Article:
Who are you? Where are you from? What are you working on these days?

I’m just some guy. But, OK. I’m a writer and editor. I spent 25 years as a newspaper reporter and editor, then 10 years as a self-employed manuscript editor, and now I do that as a side hustle while I work for Amazon full-time as an internal book reviewer for the Kindle Vella serial storytelling project. I’m from Bainbridge Island, Washington, just a ferry ride due west of Seattle, and now live in nearby Kingston.

I’m working on a serialized thriller story under a pen name for the Vella project. Beyond that, I’m poking away on various book manuscripts. Maybe I’ll actually finish one to my satisfaction before I lose cerebral continence. Assuming that hasn’t happened already.

What do you hope to accomplish as a writer?

I used to want to be a traditionally published author. I wanted to be seen, be praised, be externally validated. But as I get older — 56 in June 2021 — I care less about that and more about writing for my own satisfaction. The stories I want to write have limited to no commercial appeal in today’s publishing market, and that’s OK. I could be angry about that, or I could live my life. I just want to prove to myself that I can write a good novel-length story that I’m proud of. It’s been a long journey because I have a bewildering mix of gifts and weaknesses and as a writer, and am still learning to balance that with an ever-improving sense of story craft. I can turn a good phrase but I lack a reliable internal storytelling compass. I steer off into the story weeds pretty often. Even though I’m good at spotting that same tendency in the work of others. It’s been decades of frustration. All the more so because working every day with other people’s words as a way to pay the bills often drains my daily battery for my own word production.

Who are some of your influences? How have they influenced your work?

Even from a young age, I’ve been most drawn to stories of Everymen and Everywomen who get into an unholy mess by bad choices or circumstance, and have to dig deep and discover an extra gear they didn’t know they had to grind their way out of it. I tend to like stories that dwell in a moral gray area, too, so antiheroes with some good qualities are a personal favorite.

Influences? They range from old-school noir masters like John D. MacDonald and Charles Williams, and my namesake Jim Thompson, to expansive thematic moralists like Stephen King and Tom Perrotta, to newer noir masters like Lynn Kostoff and Tod Goldberg and Laura McHugh, to sleek dark stylists like Lisa Lutz and Wallace Stroby. And I have a heart for the great and overlooked authors of our time; for instance, there are few books I’ve enjoyed more than Kelly Braffet’s Save Yourself, Leonard Chang’s The Lockpicker, Randy Kennedy’s Presidio, and Lutz’s The Passenger.

Probably my favorite noir author of all time is Peter Abrahams, and if there’s one novel I’d put forth as a portable MFA in the craft of dark suspense writing, it’s Abrahams’ 2007 novel End Of Story.

What are some writing tips you’ve received over the years you feel have helped you improve your writing?

I have learned to take the same advice from writing-craft guru James Scott Bell that I’ve given to countless clients over the years: “Open with a disturbance to your protagonist’s universe. Act first. Explain later. You will never go wrong delaying exposition. Every passage and every page of your story should thrum with pleasurable uncertainty.”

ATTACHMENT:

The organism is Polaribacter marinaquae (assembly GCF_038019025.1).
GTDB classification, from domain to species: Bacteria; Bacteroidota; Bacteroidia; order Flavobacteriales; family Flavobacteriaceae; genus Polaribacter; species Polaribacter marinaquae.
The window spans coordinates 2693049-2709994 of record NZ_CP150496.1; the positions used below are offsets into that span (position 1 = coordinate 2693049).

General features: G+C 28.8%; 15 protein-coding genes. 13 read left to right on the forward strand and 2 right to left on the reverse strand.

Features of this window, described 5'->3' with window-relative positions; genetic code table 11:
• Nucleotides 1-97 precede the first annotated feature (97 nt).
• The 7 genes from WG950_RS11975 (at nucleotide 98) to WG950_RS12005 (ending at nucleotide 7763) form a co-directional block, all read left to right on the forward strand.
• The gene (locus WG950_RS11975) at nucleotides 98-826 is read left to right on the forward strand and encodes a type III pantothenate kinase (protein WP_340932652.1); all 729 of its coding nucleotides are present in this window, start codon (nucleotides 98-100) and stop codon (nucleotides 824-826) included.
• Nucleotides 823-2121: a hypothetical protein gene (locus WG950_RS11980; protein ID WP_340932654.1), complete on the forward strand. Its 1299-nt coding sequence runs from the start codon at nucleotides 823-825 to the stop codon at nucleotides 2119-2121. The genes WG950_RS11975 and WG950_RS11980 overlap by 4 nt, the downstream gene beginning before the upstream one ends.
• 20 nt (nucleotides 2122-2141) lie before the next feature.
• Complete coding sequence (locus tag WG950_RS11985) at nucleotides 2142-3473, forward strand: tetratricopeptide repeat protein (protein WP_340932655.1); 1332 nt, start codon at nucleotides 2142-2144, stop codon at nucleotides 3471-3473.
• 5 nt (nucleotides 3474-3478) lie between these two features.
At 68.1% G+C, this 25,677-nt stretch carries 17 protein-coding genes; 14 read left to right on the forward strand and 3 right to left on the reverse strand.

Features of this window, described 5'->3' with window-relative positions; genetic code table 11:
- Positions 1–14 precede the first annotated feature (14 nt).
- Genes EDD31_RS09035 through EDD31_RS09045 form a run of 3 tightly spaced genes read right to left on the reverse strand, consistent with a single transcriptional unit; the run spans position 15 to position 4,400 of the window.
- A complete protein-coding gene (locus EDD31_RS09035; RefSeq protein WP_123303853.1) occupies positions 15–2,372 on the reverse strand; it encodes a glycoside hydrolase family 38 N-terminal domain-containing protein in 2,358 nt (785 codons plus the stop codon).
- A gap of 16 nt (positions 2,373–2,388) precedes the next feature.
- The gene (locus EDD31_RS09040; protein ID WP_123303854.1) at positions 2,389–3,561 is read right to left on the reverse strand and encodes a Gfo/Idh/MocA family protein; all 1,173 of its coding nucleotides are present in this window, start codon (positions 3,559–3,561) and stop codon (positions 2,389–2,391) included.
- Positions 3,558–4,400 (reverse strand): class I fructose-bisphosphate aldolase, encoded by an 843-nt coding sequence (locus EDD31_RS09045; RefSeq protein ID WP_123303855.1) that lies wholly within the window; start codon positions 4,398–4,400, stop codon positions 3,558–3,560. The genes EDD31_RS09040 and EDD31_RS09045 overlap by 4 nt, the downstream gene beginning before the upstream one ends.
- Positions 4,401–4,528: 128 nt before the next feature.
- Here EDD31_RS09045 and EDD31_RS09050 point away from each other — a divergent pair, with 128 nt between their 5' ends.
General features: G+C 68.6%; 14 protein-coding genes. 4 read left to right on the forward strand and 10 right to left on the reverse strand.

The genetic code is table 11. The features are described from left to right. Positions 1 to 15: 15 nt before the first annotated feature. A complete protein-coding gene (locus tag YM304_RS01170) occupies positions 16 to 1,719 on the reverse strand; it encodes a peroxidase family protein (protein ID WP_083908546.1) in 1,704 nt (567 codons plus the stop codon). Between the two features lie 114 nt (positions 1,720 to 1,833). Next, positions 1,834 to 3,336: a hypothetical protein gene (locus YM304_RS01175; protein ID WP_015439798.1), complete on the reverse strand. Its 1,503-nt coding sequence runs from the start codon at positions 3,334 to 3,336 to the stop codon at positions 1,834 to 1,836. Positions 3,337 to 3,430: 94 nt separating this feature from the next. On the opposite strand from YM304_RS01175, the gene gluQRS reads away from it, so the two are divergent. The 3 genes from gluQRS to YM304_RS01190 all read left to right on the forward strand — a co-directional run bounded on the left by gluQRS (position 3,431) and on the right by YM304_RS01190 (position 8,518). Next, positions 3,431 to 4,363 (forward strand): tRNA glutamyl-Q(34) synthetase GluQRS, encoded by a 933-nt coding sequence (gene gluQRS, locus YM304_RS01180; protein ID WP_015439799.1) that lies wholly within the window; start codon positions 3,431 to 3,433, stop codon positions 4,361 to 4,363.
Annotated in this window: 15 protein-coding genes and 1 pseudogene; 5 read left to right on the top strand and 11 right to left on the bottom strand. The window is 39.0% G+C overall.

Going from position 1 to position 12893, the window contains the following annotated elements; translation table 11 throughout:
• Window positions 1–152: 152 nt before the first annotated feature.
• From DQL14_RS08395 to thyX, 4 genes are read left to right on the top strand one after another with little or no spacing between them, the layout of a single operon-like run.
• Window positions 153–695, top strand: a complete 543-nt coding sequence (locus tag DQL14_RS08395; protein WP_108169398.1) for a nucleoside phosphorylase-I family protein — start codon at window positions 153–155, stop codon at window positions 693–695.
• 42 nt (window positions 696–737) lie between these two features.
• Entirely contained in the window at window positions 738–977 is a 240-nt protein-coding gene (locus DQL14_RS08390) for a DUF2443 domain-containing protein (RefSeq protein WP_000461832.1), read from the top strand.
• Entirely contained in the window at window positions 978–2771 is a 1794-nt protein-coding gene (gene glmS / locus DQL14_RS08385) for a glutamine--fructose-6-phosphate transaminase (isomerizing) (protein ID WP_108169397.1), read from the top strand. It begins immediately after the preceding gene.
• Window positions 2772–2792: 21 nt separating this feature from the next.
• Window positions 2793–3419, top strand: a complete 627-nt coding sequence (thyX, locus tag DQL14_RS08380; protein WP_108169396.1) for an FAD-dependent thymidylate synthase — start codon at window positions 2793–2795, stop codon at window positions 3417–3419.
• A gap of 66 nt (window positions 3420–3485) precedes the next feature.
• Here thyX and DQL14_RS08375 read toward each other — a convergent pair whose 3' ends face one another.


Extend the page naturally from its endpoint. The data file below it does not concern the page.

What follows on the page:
What are you currently reading? How’s it going—recommend, or no?

I’m balancing new and old stuff, as I typically do. Right now, I’m toggling between John D. MacDonald’s 1977 bestseller Condominium (big recommend!) and the “it novel” of the spring/sumer of 2021, The Plot by Jean Hanff Korelitz (good but maybe a bit overpraised). Also William R. Soldan’s short story collection Houses Burning (yea), The Churchgoer by Patrick Coleman (a frank and fresh look at the male gaze through a male’s eyes), and the umpeetnth reread of Joe R. Lansdale’s Hap and Leonard series, beginning with Savage Season (big hell yes). And I’m finally reading my first Joyce Carol Oates, We Were The Mulvaneys (spooky good).

If you had the chance to see one musician/group live in concert, living or dead, who would it be and at what point in their career would it be?

Live music has never been a seminar part of my coming-of-age experience, but I do love good music — I’m a deep-dive Seventiesologist — and I guess I would have liked to have seen Jimmy Buffett in his 1973 incarnation, when he was “just” a catchy country-rocker with a quasi-journalistic eye for human flotsam and jetsam, the kind of people I like to read about in novels. I really love the music he made before he went Full Metal Parrothead and became the patron saint of Mai Tai-slurping orthodontists.

What should we look for from you in the near future?

A lot of quotes on Twitter from the books I read, a lot of signal-boosting for authors I admire, and a lot of sharp-elbowed opinions about crime fiction that sometimes get me into trouble.

Jim Thomsen is a manuscript editor, bookseller, copywriter and house-sitter based in his hometown of Bainbridge Island, Washington. He spent nearly 25 years as a newspaper reporter and editor. His short fiction has been accepted for publication in West Coast Crime Wave, Shotgun Honey and Switchblade, but his biggest claim to published fame might be turning up as a character in the C.J. Box thriller PARADISE VALLEY. For more about Jim, check out jimthomsencreative.com and follow his noir photography on Instagram.